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Animals 2016, 6(11), 75; doi:10.3390/ani6110075

Selection of Breeding Stock among Australian Purebred Dog Breeders, with Particular Emphasis on the Dam

1
School of Animal and Veterinary Sciences, The University of Adelaide, Mudla Wirra Rd, Roseworthy, SA 5371, Australia
2
School of Human, Health and Social Sciences (Appleton Institute), Central Queensland University, 44 Greenhill Road, Wayville, SA 5034, Australia
*
Author to whom correspondence should be addressed.
Academic Editor: Clive J. C. Phillips
Received: 22 June 2016 / Revised: 2 November 2016 / Accepted: 9 November 2016 / Published: 16 November 2016
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Abstract

Every year, thousands of purebred domestic dogs are bred by registered dog breeders. Yet, little is known about the rearing environment of these dogs, or the attitudes and priorities surrounding breeding practices of these dog breeders. The objective of this study was to explore some of the factors that dog breeders consider important for stock selection, with a particular emphasis on issues relating to the dam. Two-hundred and seventy-four Australian purebred dog breeders, covering 91 breeds across all Australian National Kennel Club breed groups, completed an online survey relating to breeding practices. Most breeders surveyed (76%) reported specialising in one breed of dog, the median number of dogs and bitches per breeder was two and three respectively, and most breeders bred two litters or less a year. We identified four components, relating to the dam, that were considered important to breeders. These were defined as Maternal Care, Offspring Potential, Dam Temperament, and Dam Genetics and Health. Overall, differences were observed in attitudes and beliefs across these components, showing that there is variation according to breed/breed groups. In particular, the importance of Maternal Care varied according to dog breed group. Breeders of brachycephalic breeds tended to differ the most in relation to Offspring Potential and Dam Genetics and Health. The number of breeding dogs/bitches influenced breeding priority, especially in relation to Dam Temperament, however no effect was found relating to the number of puppies bred each year. Only 24% of breeders used their own sire for breeding. The finding that some breeders did not test for diseases relevant to their breed, such as hip dysplasia in Labrador Retrievers and German Shepherds, provides important information on the need to educate some breeders, and also buyers of purebred puppies, that screening for significant diseases should occur. Further research into the selection of breeding dams and sires will inform future strategies to improve the health and behaviour of our best friend. View Full-Text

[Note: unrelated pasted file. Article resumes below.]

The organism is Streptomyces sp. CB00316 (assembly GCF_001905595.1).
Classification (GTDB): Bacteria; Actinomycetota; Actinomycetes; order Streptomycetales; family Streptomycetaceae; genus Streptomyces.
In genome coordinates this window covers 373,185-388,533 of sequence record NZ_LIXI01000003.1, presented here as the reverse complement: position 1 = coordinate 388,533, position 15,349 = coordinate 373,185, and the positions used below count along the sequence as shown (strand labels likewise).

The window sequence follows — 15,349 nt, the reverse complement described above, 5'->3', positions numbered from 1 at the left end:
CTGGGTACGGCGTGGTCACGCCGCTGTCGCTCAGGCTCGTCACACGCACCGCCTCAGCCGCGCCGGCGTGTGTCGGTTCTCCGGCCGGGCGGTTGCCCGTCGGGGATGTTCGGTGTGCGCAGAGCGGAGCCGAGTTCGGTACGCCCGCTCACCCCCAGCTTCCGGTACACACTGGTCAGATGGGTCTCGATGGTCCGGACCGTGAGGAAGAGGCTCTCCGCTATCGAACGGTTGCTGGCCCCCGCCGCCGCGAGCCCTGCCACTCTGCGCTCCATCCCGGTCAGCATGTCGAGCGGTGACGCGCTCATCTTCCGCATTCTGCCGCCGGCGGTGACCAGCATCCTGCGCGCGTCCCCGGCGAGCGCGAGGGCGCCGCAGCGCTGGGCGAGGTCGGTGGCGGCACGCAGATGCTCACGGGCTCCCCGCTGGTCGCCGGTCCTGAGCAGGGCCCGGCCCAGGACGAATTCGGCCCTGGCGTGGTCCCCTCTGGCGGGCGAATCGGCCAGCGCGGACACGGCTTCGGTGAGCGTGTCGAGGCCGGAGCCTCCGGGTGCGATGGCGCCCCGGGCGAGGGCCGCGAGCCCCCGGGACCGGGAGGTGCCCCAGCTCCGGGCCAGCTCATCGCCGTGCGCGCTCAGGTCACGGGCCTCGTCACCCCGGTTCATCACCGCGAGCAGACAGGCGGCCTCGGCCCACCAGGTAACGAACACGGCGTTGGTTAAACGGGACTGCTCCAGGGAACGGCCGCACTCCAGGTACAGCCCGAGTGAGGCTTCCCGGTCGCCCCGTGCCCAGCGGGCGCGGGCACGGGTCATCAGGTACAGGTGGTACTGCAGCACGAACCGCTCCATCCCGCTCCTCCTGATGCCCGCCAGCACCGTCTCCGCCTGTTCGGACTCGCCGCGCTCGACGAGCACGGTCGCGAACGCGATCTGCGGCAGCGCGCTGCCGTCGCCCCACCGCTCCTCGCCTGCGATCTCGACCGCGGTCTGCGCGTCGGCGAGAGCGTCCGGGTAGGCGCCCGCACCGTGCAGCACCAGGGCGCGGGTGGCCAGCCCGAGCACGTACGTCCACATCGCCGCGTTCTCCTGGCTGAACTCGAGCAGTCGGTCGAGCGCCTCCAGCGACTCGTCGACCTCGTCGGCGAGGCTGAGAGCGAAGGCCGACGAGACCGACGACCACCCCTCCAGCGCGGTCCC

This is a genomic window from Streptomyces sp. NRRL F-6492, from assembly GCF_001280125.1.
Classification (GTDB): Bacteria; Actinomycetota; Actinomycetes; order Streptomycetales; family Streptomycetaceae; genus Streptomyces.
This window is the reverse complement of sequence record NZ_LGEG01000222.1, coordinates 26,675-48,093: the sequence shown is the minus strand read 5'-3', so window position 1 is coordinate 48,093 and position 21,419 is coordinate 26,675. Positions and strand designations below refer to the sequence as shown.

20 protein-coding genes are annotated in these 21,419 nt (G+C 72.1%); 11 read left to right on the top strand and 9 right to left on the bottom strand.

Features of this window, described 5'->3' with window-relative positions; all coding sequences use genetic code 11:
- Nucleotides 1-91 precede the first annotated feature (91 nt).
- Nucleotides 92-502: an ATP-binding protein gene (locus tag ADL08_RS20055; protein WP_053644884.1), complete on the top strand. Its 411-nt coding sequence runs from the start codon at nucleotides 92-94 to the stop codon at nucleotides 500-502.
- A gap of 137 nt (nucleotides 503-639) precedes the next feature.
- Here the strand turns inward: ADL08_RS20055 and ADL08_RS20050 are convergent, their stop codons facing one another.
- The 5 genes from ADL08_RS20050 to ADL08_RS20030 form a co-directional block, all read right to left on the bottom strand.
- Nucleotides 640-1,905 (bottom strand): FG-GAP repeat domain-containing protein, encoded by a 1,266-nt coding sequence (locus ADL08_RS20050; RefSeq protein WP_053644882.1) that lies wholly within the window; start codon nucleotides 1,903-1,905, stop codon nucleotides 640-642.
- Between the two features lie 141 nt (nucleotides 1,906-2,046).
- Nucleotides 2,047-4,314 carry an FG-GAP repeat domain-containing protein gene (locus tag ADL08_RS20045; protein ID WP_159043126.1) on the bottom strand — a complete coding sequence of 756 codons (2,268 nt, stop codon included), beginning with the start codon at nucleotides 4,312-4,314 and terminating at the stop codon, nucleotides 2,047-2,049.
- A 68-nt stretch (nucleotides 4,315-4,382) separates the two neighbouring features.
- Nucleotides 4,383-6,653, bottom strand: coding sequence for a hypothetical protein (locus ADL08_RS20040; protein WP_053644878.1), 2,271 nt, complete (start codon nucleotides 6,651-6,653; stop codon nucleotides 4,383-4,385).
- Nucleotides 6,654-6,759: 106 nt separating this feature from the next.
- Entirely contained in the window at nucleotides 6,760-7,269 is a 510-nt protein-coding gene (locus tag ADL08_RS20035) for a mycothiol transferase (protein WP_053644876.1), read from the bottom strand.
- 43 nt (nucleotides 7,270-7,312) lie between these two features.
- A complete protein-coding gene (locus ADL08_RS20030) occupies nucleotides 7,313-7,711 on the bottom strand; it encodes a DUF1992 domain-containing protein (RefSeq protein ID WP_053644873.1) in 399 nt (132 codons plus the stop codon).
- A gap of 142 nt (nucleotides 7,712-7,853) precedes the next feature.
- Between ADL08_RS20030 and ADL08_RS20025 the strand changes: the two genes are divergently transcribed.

Keywords: dog breeding; purebred dog; survey; maternal care dog breeding; purebred dog; survey; maternal care
This is an open access article distributed under the Creative Commons Attribution License which permits unrestricted use, distribution, and reproduction in any medium, provided the original work is properly cited. (CC BY 4.0).

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MDPI and ACS Style

Czerwinski, V.; McArthur, M.; Smith, B.; Hynd, P.; Hazel, S. Selection of Breeding Stock among Australian Purebred Dog Breeders, with Particular Emphasis on the Dam. Animals 2016, 6, 75.

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